Outdoor Toilets on Bunker Hill?

There is a lot of misinformation about the old Bunker Hill. For instance, I have heard it said that there were outdoor toilets on Bunker Hill before it was redeveloped in the 1960”™s. I lived on Bunker Hill in the 1940”™s ”“ 1960”™s, and I”™d like to set the record straight. I never saw any outdoor toilets, and to my knowledge, there were none. I think this misinformation may stem in some measure from this photo from the LAPL photo collection. It was taken in 1967 during the time when the buildings on Bunker Hill were being torn down. In the foreground is a toilet identified in the information accompanying the photo as an “outhouse.” Looming behind it is the Union Bank building. I have firsthand knowledge of this toilet because I used it many times. It was not an “outhouse.” It did not sit over an open hole in the ground. Instead, as the photo shows, it was a modern flush toilet attached to a sewer line. It does appear to be outdoors, but it is only “outdoors” because the building to which it was attached has been torn down. That building was the former carriage house behind the Victorian house known as the Castle which my family owned. The carriage house had been turned into two apartments many years before. I can only speculate as to why this toilet remained after the adjacent and neighboring buildings were torn down and taken away. Maybe it was kept so that the demolition workers could use it until the work was completed, thereby saving the foreman the hassle and cost of renting another port-a-potty.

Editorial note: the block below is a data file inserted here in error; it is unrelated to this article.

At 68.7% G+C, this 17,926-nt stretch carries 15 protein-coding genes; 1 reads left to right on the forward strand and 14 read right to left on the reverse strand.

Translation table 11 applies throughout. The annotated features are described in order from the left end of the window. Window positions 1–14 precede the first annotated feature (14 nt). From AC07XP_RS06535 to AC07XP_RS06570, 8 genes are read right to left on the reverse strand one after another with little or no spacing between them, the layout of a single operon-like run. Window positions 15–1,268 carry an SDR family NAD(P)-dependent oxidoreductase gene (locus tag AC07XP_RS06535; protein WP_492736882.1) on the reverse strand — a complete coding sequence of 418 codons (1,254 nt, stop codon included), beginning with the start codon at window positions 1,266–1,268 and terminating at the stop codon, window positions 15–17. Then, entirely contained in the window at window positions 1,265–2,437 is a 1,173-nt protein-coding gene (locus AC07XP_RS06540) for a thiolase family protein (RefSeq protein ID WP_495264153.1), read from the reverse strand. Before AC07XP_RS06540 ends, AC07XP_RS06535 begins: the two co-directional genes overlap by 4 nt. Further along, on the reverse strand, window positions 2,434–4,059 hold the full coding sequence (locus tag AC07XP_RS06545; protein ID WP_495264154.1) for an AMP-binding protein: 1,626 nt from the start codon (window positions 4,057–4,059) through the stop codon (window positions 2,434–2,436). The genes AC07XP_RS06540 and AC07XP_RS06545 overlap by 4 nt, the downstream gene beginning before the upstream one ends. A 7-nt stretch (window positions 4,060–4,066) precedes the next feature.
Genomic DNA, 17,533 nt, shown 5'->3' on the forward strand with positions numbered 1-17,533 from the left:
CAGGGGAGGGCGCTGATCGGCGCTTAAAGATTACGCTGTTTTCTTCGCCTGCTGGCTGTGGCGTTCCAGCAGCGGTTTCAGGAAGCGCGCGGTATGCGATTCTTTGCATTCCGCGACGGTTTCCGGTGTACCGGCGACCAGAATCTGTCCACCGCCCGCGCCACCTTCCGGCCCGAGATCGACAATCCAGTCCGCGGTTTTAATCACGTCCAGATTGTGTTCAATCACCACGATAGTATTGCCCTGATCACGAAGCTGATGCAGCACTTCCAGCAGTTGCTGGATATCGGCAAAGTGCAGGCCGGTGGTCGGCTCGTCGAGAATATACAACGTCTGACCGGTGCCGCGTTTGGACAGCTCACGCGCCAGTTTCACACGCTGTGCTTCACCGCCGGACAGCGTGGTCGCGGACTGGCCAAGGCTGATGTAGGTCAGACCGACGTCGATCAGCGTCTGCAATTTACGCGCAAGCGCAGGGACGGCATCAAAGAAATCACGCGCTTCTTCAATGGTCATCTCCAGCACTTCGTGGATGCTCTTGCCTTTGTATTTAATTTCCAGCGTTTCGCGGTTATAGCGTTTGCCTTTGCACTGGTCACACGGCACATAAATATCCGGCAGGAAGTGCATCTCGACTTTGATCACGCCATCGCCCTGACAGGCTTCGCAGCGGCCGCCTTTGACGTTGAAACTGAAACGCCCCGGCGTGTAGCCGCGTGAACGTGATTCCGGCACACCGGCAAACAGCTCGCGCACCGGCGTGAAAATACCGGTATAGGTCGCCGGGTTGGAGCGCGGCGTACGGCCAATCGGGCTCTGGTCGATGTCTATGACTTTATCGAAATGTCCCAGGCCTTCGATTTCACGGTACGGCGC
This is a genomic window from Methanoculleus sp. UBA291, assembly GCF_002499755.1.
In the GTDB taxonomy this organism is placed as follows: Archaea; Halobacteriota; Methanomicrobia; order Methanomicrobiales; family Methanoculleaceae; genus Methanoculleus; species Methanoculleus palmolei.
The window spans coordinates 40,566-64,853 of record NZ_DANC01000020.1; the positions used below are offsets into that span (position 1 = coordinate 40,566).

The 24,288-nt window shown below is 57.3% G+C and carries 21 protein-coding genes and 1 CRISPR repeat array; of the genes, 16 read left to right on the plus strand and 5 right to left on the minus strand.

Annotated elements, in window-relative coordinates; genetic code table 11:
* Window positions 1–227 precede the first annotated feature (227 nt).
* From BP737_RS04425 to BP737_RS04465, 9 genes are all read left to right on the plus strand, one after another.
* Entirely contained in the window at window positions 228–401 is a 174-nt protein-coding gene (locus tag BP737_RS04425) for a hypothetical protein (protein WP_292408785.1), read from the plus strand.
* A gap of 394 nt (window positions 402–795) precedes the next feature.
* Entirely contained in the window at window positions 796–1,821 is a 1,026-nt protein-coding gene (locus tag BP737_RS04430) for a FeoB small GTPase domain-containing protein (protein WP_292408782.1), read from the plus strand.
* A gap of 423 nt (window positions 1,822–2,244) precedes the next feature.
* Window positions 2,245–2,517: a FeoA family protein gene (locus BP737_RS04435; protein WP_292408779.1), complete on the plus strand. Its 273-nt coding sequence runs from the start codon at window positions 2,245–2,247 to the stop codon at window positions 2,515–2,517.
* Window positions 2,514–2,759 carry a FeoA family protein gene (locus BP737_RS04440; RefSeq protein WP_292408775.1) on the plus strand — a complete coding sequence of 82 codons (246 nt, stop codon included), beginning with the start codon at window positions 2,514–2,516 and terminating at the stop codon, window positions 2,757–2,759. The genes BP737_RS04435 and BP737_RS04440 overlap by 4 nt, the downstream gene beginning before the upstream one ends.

Toilet Behind Castle Carriage House

Author: Gordon Pattison

Gordon Pattison is a native son of Bunker Hill. His family owned the Salt Box and the Castle, the last two homes standing after the neighborhood was cleared for redevelopment. To learn more, see Gordon's LAVA Sunday Salon presentation Old Bunker Hill: One Family's Perspective. Gordon can also be found talking about Angels Flight Railway on Off-Ramp, visiting the few remaining pieces of his family's houses at Heritage Square Museum, on KCET's Lost L.A. series Lost Hills episode, L.A. As Subject's funicular feature and remembering novelist John Fante at his square dedication and atop Bunker Hill. He can also be found on Esotouric's The Lowdown on Downtown tours, sharing memories of lost Bunker Hill.